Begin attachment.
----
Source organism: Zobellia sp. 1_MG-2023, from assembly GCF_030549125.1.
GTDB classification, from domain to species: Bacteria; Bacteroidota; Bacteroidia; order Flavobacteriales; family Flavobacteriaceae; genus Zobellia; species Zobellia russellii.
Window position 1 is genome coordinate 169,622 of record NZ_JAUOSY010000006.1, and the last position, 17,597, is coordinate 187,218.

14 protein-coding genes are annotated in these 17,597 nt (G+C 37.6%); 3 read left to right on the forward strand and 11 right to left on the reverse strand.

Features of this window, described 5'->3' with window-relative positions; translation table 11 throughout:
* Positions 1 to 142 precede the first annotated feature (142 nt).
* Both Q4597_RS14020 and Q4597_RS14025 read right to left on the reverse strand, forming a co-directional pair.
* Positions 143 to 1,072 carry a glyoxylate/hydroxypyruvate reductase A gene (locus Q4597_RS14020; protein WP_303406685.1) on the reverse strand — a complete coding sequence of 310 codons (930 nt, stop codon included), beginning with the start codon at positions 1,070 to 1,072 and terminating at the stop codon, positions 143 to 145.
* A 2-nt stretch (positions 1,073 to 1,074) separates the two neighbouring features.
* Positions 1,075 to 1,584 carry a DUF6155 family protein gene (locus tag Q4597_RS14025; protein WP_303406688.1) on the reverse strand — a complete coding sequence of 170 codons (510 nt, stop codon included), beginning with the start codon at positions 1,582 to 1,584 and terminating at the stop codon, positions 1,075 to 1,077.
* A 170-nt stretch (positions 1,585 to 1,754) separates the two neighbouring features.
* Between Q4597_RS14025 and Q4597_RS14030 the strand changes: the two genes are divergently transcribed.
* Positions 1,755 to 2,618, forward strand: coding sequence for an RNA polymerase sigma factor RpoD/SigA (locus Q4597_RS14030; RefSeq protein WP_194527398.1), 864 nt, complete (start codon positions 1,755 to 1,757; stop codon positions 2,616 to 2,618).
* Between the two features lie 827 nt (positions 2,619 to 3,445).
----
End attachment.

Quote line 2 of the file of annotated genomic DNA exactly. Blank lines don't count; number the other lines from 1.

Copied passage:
GTDB classification, from domain to species: Bacteria; Bacteroidota; Bacteroidia; order Flavobacteriales; family Flavobacteriaceae; genus Zobellia; species Zobellia russellii.